Two Buyer’s Agents You Should Never Use

One of the projects I’m working on is an article about agents you should never use. No, I’m not naming names, but rather categories of people that you should think twice about hiring if you’re buying a home. Two of them were mentioned during a “Chat Plus” column in the Washington Post (read it here.)

The first category of “agent” you shouldn’t use–though it’s perfectly legal if the right disclosure forms are signed, and no doubt many agents would argue with me on this one–is the listing (or seller’s) agent. This is the agent that has been hired by the seller to get the best deal for them. They have a legal and moral responsibility to keep information confidential, and to look out for the seller’s best interests. In DC and VA, it’s legal for an agent to be a “dual agent”, meaning they can represent both sides. I wish someone could tell me how it’s possible to have both people’s interests at the top of their mind when negotiating a deal. My clients look to me for advice, and in a world of negotiation, it’s quite frequently the case that what’s best for one side is not what’s best for the other. Yes, I’ve read the “win-win” books, and “getting to yes” strategies, but seriously, in today’s real estate market, isn’t 90% (or more in many cases) of the deal price? Maybe not for the agents out there, but I have yet to come across a buyer or seller who, if forced to rank what’s important, doesn’t say “price”. And if I’m fairly representing both sides, isn’t every dollar I negotiate hurting at least one of my clients?

Now the argument I hear from buyers is “I’ll save x% if I don’t have an agent.” And that’s a big myth. The truth is that the commission is negotiated between the seller and the listing agent before the property ever even goes into the MLS. That (full) commission is getting paid even if you don’t have buyer representation. The only way around that is if the buyer negotiates with both the seller for the property, and the seller’s agent (for the commission). So that agent is taking on more risk (because you’re not represented), more work (because chances are you don’t know the paperwork that’s required and how to interpret it), for less pay. Not impossible, but I know a lot of agents who wouldn’t do it. And of course if there’s another potential buyer who DOES have representation, isn’t it fair to argue to a seller that the buyer in that case is less risky? There’s less risk of something falling through the cracks and blowing up at the last minute because there isn’t someone guiding that buyer through the process.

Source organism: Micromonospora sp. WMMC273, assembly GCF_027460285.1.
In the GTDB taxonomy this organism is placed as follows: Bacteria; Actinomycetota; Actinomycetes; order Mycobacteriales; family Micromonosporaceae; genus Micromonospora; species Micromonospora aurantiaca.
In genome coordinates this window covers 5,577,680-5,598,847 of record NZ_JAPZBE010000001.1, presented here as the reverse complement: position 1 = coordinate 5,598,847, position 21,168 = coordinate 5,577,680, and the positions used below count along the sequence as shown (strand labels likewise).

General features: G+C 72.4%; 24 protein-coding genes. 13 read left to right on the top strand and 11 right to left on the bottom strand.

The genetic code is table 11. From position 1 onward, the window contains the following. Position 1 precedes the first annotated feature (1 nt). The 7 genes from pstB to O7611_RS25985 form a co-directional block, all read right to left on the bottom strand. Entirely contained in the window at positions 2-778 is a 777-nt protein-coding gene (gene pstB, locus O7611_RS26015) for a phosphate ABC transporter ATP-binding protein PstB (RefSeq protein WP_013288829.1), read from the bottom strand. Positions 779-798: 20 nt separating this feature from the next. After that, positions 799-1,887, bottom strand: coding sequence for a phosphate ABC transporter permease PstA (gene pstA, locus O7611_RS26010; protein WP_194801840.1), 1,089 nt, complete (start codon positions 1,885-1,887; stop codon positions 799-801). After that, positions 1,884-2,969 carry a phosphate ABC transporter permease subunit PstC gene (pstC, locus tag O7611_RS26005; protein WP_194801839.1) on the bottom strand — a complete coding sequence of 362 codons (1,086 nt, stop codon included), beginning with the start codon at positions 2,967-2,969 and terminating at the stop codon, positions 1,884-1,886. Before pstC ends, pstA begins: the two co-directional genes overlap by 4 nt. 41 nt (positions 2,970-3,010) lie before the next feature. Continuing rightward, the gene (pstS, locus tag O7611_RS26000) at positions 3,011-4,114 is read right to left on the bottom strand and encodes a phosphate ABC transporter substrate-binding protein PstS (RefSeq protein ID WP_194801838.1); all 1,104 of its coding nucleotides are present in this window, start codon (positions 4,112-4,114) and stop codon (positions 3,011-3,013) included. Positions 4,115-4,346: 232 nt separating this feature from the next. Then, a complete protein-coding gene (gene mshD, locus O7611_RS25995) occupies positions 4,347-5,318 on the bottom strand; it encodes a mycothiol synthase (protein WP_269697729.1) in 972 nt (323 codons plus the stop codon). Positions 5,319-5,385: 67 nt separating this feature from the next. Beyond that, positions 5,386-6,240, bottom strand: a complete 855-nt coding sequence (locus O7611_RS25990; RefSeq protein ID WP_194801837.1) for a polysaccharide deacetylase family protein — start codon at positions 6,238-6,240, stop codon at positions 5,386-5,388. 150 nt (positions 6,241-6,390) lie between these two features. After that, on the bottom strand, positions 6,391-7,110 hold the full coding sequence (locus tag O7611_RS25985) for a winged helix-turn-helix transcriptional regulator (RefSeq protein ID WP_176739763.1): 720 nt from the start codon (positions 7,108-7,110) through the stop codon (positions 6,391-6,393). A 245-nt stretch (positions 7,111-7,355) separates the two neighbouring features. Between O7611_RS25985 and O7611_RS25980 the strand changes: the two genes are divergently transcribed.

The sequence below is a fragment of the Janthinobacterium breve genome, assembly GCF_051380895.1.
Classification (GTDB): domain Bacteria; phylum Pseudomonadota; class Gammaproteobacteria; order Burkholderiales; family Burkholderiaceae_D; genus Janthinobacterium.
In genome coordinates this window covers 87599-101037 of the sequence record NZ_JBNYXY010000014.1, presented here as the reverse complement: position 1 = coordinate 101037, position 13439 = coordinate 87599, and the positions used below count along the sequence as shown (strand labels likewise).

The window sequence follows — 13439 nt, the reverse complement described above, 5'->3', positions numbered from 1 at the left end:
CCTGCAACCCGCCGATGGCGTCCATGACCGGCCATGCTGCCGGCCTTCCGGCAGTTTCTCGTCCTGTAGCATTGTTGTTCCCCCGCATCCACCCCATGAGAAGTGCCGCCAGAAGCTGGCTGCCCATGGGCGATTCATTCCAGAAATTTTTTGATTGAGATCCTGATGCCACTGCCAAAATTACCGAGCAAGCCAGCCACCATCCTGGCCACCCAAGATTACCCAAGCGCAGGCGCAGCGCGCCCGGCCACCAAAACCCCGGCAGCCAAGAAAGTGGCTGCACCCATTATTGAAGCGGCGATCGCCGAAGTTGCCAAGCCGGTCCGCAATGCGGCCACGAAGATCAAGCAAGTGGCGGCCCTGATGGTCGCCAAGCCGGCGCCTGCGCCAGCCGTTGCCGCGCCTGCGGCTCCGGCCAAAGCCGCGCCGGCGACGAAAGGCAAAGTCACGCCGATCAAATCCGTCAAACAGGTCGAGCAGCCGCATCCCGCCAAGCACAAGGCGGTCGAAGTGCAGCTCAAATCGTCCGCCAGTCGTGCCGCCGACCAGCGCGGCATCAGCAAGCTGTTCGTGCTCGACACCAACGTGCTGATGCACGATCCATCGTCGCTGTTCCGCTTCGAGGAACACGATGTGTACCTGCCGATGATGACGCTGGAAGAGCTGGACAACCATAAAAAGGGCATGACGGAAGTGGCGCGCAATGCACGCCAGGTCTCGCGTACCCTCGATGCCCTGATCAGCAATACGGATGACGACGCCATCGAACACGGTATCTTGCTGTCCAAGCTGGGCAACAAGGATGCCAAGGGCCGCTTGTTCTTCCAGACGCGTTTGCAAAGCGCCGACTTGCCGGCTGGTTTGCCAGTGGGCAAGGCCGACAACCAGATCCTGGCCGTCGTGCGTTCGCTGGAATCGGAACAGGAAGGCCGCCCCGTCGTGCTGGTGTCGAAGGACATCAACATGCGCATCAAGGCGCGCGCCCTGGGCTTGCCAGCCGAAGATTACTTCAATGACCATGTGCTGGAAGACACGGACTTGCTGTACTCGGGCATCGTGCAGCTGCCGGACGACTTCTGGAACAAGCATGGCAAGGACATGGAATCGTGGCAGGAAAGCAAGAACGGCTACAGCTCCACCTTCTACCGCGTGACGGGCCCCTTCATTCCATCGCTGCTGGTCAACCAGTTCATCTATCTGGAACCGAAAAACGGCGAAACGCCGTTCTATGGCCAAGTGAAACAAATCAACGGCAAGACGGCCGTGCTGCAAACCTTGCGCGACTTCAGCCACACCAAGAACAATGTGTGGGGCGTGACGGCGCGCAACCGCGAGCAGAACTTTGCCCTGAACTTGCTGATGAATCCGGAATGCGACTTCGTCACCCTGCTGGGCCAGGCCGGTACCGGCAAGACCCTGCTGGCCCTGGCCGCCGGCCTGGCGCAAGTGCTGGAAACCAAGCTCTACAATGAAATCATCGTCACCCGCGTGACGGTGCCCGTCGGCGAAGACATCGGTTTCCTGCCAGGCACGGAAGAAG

The other issue is that the x% is already “priced in” to the list price. The seller knows that, the agents know that, and the buyer knows that. So if a buyer comes in and says “I don’t have an agent, so I want x% off,” don’t you think the seller wants that same x% back?

Of course these are all generalities, and there are exceptions to the rule, etc., etc. My point is simply that it’s not as straightforward as saying “I’ll just negotiate the x%.”

This is a complicated issue, and one that people get passionate about. (Don’t they always when money is involved?) There are lots of qualitative reasons buyers should use an agent too, but I’ll save those for another post.

By the way…I mentioned that the WP chat discussed two agents you should never use. The second? Yourself, to avoid the very issue discussed in the chat–signing documents you don’t understand.

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One thought on “Two Buyer’s Agents You Should Never Use

  1. You’re absolutely right, Katie! An agent can “do no harm” to his or her client, so an agent that works for both sides can “do no good” for either side because doing so would harm the other side. Why allow someone to become a neutral party when he or she was hired (and is being paid) to represent you?

    Frank

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